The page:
Embroidery on an old story and a line from a poem by Maya Angelou, His shadow shouts on a nightmare scream.

 

Elatha was no more than shadow. Since the Fomhóire were defeated and his ambitions torn to ribbons, he had gone back to live beneath the wild waves, beyond the black cliffs beaten by the ocean, where his ancestors had arisen from, and the world was the better for it. But Midir stirred up his old ambitions and the ambitions of his son Eochu Bres, the beast, though Brigid would rather his name was never heard again.

Elatha was no more than shadow but Midir gave him substance and he gave Bres a spear, all to kill Oisín who he hated worse than poison. The world hung in the balance, the Isle of Apple Trees waited, the salmon curled in the mud at the bottom of the pool, and the birds of the dead souls fell silence.

Swan women bound two and two by silver chains rose from the lake between the worlds and Oisín watched them fly. In the wind of their passing he heard Niamh whisper, and her voice filled his heart with longing. When Ulatha and his son strode out of the shadows, a thing of mist and murk, the sea muck clinging to their cloaks, he was ready; he had Brigid’s sword and Niamh’s love.

When Bres threw the spear that was not his, and the spear turned back on the thief who threw it, when Ulatha saw his son struck down by his own hand, he uttered a scream that would give nightmares to an unborn child in the womb.

Oisín wielded the words Niamh had taught him and the sword Brigid had forged for him and Ulatha fell back before them all, the bright burning lights that pierced his shadows, fell back to the ocean depths, where none, not even Midir the cunning, would raise him up again.

The swan women circled and settled on the lake, and threw off their feather cloaks. One strode out of the shallows to Oisín, the silver chain in her hands.

“Niamh,” he murmured.

She smiled. “Will you come with me and be bound to me as I will be bound to you? Will you follow where I lead when I know the way, and listen to the silence what I say there is no need for words?”

He took her hands and kissed her face. “I will be bound to you and never look for the key. I am not such a fool that I would challenge your knowledge, and I already know that the silence the birds sing is wiser than any words of mine could ever be.”

So Niamh wrapped the feather cloak about them both and it was as two great swans that they flew out of the world of men forever.

#writephoto: The world afterwards

For Sue Vincent’s #writephoto prompt.

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We have longed for this for so long. The weeks turned to months, and now that the restrictions are finally lifted and the army has left the streets in a cloud of dust, we pour out into the familiar silence, and we have forgotten how to show our emotion. No one sings or shouts, or embraces strangers with joy. Sparrows flutter and garden songbirds flash with coloured wings. Grass has begun to grow between the paving stones; the river laps and washes banks lush with marsh flowers.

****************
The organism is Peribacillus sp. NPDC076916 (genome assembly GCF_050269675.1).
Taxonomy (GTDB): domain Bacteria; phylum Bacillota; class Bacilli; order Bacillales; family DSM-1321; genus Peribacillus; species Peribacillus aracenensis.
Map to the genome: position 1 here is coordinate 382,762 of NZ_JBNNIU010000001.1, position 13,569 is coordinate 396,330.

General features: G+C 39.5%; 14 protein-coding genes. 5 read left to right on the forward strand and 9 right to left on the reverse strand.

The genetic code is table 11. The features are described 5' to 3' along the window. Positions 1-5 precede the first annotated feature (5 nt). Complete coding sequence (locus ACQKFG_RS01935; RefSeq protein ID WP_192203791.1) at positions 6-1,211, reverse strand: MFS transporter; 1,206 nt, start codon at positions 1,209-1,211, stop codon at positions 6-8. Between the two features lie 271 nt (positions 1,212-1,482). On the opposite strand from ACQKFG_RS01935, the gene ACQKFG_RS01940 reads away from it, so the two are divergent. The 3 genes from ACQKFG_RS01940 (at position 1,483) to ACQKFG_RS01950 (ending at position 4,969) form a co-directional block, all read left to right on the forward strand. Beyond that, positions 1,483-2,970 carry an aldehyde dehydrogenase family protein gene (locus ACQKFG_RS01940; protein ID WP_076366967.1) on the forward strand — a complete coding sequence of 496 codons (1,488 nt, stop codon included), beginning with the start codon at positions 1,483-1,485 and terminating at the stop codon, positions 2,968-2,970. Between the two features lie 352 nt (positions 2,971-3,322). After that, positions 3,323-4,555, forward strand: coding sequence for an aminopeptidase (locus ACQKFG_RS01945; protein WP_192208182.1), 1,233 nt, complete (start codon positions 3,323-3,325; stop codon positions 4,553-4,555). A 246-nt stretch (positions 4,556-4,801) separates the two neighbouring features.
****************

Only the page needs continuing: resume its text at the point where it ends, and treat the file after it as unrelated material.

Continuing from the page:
It hasn’t taken long to discover there is nothing left in the food shops, no petrol in the pumps. The shops that were forced to close are empty, no stock, no staff, no orders. I walk, like many people, following the river to the ocean. It isn’t far, though for months it might as well have been in another galaxy. Soon the rioting will begin, the destruction, because too many have no idea of how to build, but for the moment, in this brief interlude of adjustment to the world of afterwards, there is quiet.

I walk to the beach, the long straight beach that stretches parallel with the waves and the ranks of clouds that layer the sky with hues of red. The waves roll with a sigh and a hiss, licking away at the land, sucking it back into the cradle of the ocean. I wonder if the water will eventually reclaim all the land.

Dolphins and seals, porpoises break and dive. Birds call. We watch the sunset because there seems nothing else or better to do. Tomorrow it will start, the end, and the dolphins will laugh. The birds won’t care either. They will sing as they have always done whether we listen or not.

#writephoto: Unquiet bones

Just finished my WIP and as usual, Sue’s photo for the #writephoto prompt fits the theme perfectly.

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Cecilia stopped out of breath at the crossroads. The place held no terror for her, but she was close to her time and the child would hear them calling as clearly as she did. She looked across the valley, the town huddled along the beck, out of sight, but the column of smoke from the mill chimney rose straight and black, a finger pointing at the indifferent sky.

The place held no terror for her, but it was full of a restless sadness. The quarry that was not a quarry gaped. She felt the pattering of footsteps beneath the earth, heard the scrape of clawed fingers on stone. He had never listened, never wanted to know. Perhaps he would not have cared anyway. His kind rarely did.

She sighed and turned back. Soon it would come. There is a time for everything, seasons, births, reckonings. She looked at the spire and the turrets that poked in their absurd monstrosity above the tree line. He had thought to build a mansion for himself and his heirs. He had built it on bones of the unquiet dead. She winced as the child stirred, and the wind blew cold. The saddest part was that when the flames came, he would not understand why.